#BookReview The Boy Who Saw by Simon Toyne

TheBoyWhoSawAbout the Book

Who is Solomon Creed? A dangerous psychiatric patient, who has escaped from a high-security facility in America, or an innocent amnesiac trying to establish his true identity?

His search for the truth about himself takes Solomon to the beautiful southern French town of Cordes. But his arrival coincides with the brutal murder of an elderly French tailor, the words ‘Finishing what was begun’ daubed in blood on the walls.

Instinctively, Solomon knows he must help the tailor’s granddaughter and great grandson escape, and together they go on the run. Their flight, though, will set in motion a terrible sequence of events, leading to the exposure of a far-reaching conspiracy with its origins in the Holocaust but with terrible consequences for modern-day Europe. And what will it mean for Solomon himself?

Format: Hardback (544 pages)     Publisher: Harper Collins
Publication date: 15th June 2017 Genre: Thriller

Find The Boy Who Saw (Solomon Creed #2) on Goodreads

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My Review

As if the 20 Books of Summer Reading Challenge weren’t difficult enough, I decided to make it even harder for myself by constructing my list from the twenty oldest unread paperbacks on my bookshelves. And vowing to read them in date order. Yes, I know. I also decided to adopt a ruthless approach: if a book isn’t working for me, I’ll set it aside, put it in the pile for the charity shop and pick up the next one. The Boy Who Saw is the second book from my list and at no point did I think about setting it aside.

I absolutely loved the author’s Sanctus trilogy (comprising Sanctus, The Key and The Tower) and felt the same about the book that first introduced the enigmatic Solomon Creed to the world, The Searcher, when I read it back in 2016. Since I described The Searcher as ‘a cracking thriller’, I have no idea why it’s taken me so long to read this follow-up apart from the fact it’s quite a chunky read.  However, the number of pages are quickly forgotten because of the pace with which the story unfolds, the complex and intriguing plot and the author’s trademark teasing chapter endings.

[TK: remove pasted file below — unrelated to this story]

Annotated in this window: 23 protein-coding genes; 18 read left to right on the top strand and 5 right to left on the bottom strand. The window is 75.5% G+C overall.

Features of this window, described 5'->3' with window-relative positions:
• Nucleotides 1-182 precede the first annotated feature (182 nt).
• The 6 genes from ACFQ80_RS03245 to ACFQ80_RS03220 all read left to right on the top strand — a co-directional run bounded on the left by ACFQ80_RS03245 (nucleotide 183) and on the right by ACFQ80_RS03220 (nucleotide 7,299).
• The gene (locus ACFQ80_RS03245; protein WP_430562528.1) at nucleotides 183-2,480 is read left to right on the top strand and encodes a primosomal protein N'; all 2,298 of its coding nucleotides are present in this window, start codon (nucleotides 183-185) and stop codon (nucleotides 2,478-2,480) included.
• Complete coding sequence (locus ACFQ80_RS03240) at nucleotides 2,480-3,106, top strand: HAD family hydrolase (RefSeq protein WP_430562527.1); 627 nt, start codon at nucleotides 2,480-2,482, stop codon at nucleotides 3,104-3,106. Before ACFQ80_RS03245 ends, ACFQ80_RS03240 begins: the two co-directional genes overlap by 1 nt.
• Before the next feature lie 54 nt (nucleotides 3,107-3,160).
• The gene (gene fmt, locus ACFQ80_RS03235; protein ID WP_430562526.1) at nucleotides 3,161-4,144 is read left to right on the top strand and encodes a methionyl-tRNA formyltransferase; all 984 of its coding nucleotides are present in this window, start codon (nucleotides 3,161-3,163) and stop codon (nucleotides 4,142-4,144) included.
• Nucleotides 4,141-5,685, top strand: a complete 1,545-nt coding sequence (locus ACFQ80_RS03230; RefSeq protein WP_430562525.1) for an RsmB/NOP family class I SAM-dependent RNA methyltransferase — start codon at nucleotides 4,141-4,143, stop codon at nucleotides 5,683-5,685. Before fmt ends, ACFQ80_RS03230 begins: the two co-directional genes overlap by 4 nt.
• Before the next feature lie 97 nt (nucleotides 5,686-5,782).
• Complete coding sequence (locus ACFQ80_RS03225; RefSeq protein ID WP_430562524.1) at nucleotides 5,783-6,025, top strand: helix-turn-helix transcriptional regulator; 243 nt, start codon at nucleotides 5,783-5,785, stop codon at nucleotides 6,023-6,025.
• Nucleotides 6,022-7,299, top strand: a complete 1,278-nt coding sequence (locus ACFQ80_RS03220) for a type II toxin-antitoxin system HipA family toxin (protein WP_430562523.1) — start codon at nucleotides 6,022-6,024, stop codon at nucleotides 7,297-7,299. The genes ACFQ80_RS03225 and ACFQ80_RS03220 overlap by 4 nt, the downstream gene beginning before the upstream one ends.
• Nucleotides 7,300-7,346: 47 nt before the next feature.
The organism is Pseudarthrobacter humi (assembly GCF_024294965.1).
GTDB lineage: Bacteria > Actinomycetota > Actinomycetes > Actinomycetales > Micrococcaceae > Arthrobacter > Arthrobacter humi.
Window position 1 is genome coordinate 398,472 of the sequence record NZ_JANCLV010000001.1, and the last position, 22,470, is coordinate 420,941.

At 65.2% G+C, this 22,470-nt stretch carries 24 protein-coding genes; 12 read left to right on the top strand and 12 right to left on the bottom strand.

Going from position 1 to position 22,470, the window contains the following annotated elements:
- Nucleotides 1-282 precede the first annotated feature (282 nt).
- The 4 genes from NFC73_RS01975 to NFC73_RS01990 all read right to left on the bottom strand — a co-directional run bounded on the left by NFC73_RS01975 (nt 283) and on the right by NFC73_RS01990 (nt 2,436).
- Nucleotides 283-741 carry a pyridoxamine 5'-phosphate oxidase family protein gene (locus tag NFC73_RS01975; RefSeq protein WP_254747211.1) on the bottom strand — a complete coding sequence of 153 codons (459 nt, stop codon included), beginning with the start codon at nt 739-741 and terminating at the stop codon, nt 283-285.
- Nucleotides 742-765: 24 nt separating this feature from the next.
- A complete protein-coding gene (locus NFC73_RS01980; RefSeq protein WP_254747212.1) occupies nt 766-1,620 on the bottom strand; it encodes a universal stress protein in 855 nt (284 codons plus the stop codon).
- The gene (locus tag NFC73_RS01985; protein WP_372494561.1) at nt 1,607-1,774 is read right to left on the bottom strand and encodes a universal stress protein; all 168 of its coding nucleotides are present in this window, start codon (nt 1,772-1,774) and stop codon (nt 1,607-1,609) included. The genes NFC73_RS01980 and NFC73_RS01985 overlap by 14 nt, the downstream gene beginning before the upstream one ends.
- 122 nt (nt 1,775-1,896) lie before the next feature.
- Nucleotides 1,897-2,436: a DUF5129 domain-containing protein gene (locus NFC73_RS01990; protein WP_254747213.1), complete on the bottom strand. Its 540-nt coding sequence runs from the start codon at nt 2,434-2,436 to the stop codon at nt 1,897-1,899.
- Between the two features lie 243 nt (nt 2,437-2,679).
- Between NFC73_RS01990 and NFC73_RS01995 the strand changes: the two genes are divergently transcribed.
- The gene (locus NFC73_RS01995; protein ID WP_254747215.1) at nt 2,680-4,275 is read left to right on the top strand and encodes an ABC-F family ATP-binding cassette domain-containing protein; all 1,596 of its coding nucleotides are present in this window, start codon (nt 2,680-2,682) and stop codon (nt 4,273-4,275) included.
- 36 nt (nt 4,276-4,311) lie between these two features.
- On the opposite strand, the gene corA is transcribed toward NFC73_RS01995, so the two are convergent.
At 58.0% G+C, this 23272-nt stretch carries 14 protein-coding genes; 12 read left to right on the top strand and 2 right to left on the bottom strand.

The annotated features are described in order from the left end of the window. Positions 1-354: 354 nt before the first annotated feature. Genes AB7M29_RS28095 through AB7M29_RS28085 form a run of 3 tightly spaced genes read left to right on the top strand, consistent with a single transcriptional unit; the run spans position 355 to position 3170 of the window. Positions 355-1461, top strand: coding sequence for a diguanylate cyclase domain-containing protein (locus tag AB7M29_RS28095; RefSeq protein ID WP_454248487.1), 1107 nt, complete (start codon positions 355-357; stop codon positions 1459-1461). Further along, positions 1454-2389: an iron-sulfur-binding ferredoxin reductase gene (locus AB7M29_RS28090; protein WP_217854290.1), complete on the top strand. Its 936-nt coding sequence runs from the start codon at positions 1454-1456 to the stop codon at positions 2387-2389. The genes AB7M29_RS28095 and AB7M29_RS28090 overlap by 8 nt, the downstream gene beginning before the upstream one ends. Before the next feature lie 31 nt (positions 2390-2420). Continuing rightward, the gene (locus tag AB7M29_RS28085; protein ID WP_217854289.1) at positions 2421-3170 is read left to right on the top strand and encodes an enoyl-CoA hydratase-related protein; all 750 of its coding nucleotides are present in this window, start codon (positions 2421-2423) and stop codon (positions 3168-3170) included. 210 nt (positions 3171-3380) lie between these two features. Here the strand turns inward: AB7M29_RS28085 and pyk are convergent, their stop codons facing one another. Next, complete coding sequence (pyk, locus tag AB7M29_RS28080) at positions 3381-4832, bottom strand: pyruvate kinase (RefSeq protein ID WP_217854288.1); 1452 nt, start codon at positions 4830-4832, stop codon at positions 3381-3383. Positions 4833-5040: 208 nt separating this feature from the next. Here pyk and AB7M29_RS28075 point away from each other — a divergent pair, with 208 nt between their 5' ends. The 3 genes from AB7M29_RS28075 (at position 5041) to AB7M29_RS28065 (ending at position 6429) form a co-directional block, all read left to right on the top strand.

The plot moves between the present day and the period of the Second World War. The events of the latter are revealed bit by bit through excerpts from two memoirs. They describe the horrific treatment of Jewish people by the Nazis and by one individual in particular, described as the Devil in human form for whom ‘Death was his to command’.  It would be nice to think that some of the events described came purely from the author’s imagination but I fear not.

Although the origins of the murders may stretch back decades, events in the present day encompass plenty of contemporary themes: far right extremism, anti-immigrant prejudice and political corruption. And it wouldn’t be a top-notch thriller without a race against time, a breathless pursuit, some full-on action, characters who aren’t what they profess to be and some really bad guys equipped with the latest technology. As the officer in charge of the murder investigation, Commandant Benoît Armand, ruefully observes, ‘Law enforcement in its current state was like a Band Aid on an arterial wound’. However, the arrival on the scene of Solomon Creed with his unique abilities tips the scales back in favour of the good guys – and then some.

I’m not even going to attempt to summarise the twists and turns of the plot, so you’ll just have to trust me that it will keep you guessing right to the end and probably, like me, frantically turning the pages.  I’m not afraid to confess I suspected just about every character of being involved in the killings and was wrong every time.

The author continues to tease the reader with the truth about Solomon Creed’s identity right up to the end of the book, leaving it perfectly set up for a third book – at least I hope so.

In three words: Gripping, suspenseful, assured

Try something similarI Am Pilgrim by Terry Hayes


Simon ToyneAbout the Author

Simon Toyne is the international bestselling author of Dark Objects, the Sanctus trilogy and the Solomon Creed series. He wrote Sanctus after quitting his job as a TV executive and it became the biggest selling debut thriller of 2011 in the UK. His books have been translated into 29 languages and published in over 50 countries.